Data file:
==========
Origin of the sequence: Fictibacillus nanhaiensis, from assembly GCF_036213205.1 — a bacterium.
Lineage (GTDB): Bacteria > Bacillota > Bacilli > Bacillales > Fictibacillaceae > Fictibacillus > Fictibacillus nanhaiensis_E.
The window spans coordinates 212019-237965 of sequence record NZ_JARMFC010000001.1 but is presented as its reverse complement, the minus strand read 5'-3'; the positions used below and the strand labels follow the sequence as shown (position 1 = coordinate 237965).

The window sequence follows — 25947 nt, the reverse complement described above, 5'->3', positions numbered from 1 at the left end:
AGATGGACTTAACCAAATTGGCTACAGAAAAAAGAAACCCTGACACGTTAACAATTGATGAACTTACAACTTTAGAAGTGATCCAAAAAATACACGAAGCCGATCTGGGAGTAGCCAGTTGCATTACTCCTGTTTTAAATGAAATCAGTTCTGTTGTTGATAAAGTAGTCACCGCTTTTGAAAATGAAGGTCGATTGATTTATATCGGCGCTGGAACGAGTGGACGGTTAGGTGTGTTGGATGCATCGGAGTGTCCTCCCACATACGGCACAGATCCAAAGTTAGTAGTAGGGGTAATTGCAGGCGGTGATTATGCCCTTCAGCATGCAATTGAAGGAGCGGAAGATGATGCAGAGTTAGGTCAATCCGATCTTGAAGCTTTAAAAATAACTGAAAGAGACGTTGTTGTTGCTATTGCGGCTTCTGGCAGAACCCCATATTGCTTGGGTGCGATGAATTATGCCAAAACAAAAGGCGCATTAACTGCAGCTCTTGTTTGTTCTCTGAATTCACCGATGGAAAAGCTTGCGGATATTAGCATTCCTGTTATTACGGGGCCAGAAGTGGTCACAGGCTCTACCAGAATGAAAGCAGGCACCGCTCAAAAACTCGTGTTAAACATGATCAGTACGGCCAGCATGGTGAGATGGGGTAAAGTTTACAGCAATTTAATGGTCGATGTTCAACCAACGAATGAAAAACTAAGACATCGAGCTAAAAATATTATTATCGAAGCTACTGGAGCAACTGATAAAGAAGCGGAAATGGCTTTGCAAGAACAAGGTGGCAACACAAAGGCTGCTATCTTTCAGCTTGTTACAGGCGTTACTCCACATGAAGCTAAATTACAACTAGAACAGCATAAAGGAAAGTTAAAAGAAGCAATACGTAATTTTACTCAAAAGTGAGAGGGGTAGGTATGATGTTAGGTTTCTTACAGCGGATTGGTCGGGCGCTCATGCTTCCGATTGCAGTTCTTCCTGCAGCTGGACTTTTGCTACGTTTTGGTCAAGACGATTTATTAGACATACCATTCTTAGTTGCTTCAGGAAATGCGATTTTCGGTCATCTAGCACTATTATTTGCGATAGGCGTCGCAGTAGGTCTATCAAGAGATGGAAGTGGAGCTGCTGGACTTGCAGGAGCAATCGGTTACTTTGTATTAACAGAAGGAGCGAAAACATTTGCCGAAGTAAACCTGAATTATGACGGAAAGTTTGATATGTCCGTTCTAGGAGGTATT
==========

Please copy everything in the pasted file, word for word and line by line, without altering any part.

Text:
Origin of the sequence: Fictibacillus nanhaiensis, from assembly GCF_036213205.1 — a bacterium.
Lineage (GTDB): Bacteria > Bacillota > Bacilli > Bacillales > Fictibacillaceae > Fictibacillus > Fictibacillus nanhaiensis_E.
The window spans coordinates 212019-237965 of sequence record NZ_JARMFC010000001.1 but is presented as its reverse complement, the minus strand read 5'-3'; the positions used below and the strand labels follow the sequence as shown (position 1 = coordinate 237965).

The window sequence follows — 25947 nt, the reverse complement described above, 5'->3', positions numbered from 1 at the left end:
AGATGGACTTAACCAAATTGGCTACAGAAAAAAGAAACCCTGACACGTTAACAATTGATGAACTTACAACTTTAGAAGTGATCCAAAAAATACACGAAGCCGATCTGGGAGTAGCCAGTTGCATTACTCCTGTTTTAAATGAAATCAGTTCTGTTGTTGATAAAGTAGTCACCGCTTTTGAAAATGAAGGTCGATTGATTTATATCGGCGCTGGAACGAGTGGACGGTTAGGTGTGTTGGATGCATCGGAGTGTCCTCCCACATACGGCACAGATCCAAAGTTAGTAGTAGGGGTAATTGCAGGCGGTGATTATGCCCTTCAGCATGCAATTGAAGGAGCGGAAGATGATGCAGAGTTAGGTCAATCCGATCTTGAAGCTTTAAAAATAACTGAAAGAGACGTTGTTGTTGCTATTGCGGCTTCTGGCAGAACCCCATATTGCTTGGGTGCGATGAATTATGCCAAAACAAAAGGCGCATTAACTGCAGCTCTTGTTTGTTCTCTGAATTCACCGATGGAAAAGCTTGCGGATATTAGCATTCCTGTTATTACGGGGCCAGAAGTGGTCACAGGCTCTACCAGAATGAAAGCAGGCACCGCTCAAAAACTCGTGTTAAACATGATCAGTACGGCCAGCATGGTGAGATGGGGTAAAGTTTACAGCAATTTAATGGTCGATGTTCAACCAACGAATGAAAAACTAAGACATCGAGCTAAAAATATTATTATCGAAGCTACTGGAGCAACTGATAAAGAAGCGGAAATGGCTTTGCAAGAACAAGGTGGCAACACAAAGGCTGCTATCTTTCAGCTTGTTACAGGCGTTACTCCACATGAAGCTAAATTACAACTAGAACAGCATAAAGGAAAGTTAAAAGAAGCAATACGTAATTTTACTCAAAAGTGAGAGGGGTAGGTATGATGTTAGGTTTCTTACAGCGGATTGGTCGGGCGCTCATGCTTCCGATTGCAGTTCTTCCTGCAGCTGGACTTTTGCTACGTTTTGGTCAAGACGATTTATTAGACATACCATTCTTAGTTGCTTCAGGAAATGCGATTTTCGGTCATCTAGCACTATTATTTGCGATAGGCGTCGCAGTAGGTCTATCAAGAGATGGAAGTGGAGCTGCTGGACTTGCAGGAGCAATCGGTTACTTTGTATTAACAGAAGGAGCGAAAACATTTGCCGAAGTAAACCTGAATTATGACGGAAAGTTTGATATGTCCGTTCTAGGAGGTATT